The Heat: Militias in the U.S.

The Heat

An armed militia forcibly occupies a federal building in the U.S. state of Oregon raising questions about the role of militias in modern society.

The Second Amendment of the U.S. Constitution reads: “A well regulated militia, being necessary to the security of a free State, the right of the people to keep and bear Arms, shall not be infringed.”

The number of militias in the U.S. is on the rise along with a rise in anti-government sentiment. The 18th century founders of the United States considered militias a way for citizens to defend themselves from oppressive governments with large armies.

But are these armed groups still necessary? CCTV’s Jim Spellman reports.

Follow Jim Spellman on Twitter @JimSpellmanTV.

The Heat: Militias in the U.S. pt1

The Heat: Militias in the U.S. pt1

The Second Amendment of the U.S. Constitution reads: “A well regulated militia, being necessary to the security of a free State, the right of the people to keep and bear Arms, shall not be infringed.” The number of militias in the U.S. is on the rise along with a rise in anti-government sentiment. The 18th century founders of the United States considered militias a way for citizens to defend themselves from oppressive governments with large armies. But are these armed groups still necessary? CCTV’s Jim Spellman reports. To explain the role of militias: John Lott, author of “More Guns, Less Crime” and former chief economist at the United States Sentencing Commission.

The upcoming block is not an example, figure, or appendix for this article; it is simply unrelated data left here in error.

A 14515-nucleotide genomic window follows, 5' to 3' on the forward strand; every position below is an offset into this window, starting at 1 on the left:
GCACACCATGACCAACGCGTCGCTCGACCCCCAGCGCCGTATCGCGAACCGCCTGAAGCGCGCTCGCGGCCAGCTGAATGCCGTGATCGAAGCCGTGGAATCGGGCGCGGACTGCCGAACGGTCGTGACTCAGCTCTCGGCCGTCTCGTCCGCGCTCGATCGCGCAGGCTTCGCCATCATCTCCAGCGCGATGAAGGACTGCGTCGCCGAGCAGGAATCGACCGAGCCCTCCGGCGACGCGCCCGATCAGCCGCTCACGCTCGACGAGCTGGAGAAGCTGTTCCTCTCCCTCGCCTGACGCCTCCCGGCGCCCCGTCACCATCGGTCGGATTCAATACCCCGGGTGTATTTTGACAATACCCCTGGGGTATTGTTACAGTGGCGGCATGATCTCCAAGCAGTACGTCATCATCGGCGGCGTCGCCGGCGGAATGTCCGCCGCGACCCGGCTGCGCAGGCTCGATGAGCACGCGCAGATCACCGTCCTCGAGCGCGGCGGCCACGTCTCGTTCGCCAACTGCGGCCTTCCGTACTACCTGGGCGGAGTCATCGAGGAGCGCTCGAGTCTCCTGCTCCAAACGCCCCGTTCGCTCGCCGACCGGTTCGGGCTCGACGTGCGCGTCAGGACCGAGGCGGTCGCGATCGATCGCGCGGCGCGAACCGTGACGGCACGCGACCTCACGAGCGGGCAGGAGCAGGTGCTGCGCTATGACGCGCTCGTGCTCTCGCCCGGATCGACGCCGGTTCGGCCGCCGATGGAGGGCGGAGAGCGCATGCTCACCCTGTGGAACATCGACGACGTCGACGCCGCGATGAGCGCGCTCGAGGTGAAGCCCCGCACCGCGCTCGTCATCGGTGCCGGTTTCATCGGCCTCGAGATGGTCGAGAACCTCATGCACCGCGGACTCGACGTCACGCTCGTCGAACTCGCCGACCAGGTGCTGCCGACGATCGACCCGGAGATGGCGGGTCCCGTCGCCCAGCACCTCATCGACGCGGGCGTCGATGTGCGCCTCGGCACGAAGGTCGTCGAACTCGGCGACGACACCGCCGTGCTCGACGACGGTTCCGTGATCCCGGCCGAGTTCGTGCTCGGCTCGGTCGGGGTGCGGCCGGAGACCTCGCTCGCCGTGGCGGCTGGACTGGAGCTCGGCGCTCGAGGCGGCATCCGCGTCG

To explain the role of militias:

  • John Lott, author of “More Guns, Less Crime” and former chief economist at the United States Sentencing Commission.

To discuss why U.S. militia groups are on the rise:

The Heat: Militias in the U.S. pt2

The Heat: Militias in the U.S. pt2

The Second Amendment of the U.S. Constitution reads: “A well regulated militia, being necessary to the security of a free State, the right of the people to keep and bear Arms, shall not be infringed.” The number of militias in the U.S. is on the rise along with a rise in anti-government sentiment. The 18th century founders of the United States considered militias a way for citizens to defend themselves from oppressive governments with large armies. But are these armed groups still necessary? To discuss why U.S. militia groups are on the rise: Daveed Gartenstein-Ross, a senior fellow at the Foundation for Defense of Democracies. Greg Vecchi is former chief of the FBI’s Behavioral Science Unit and a former FBI crisis and hostage negotiator.

  • Daveed Gartenstein-Ross, a senior fellow at the Foundation for Defense of Democracies.
  • Greg Vecchi is former chief of the FBI’s Behavioral Science Unit and a former FBI crisis and hostage negotiator.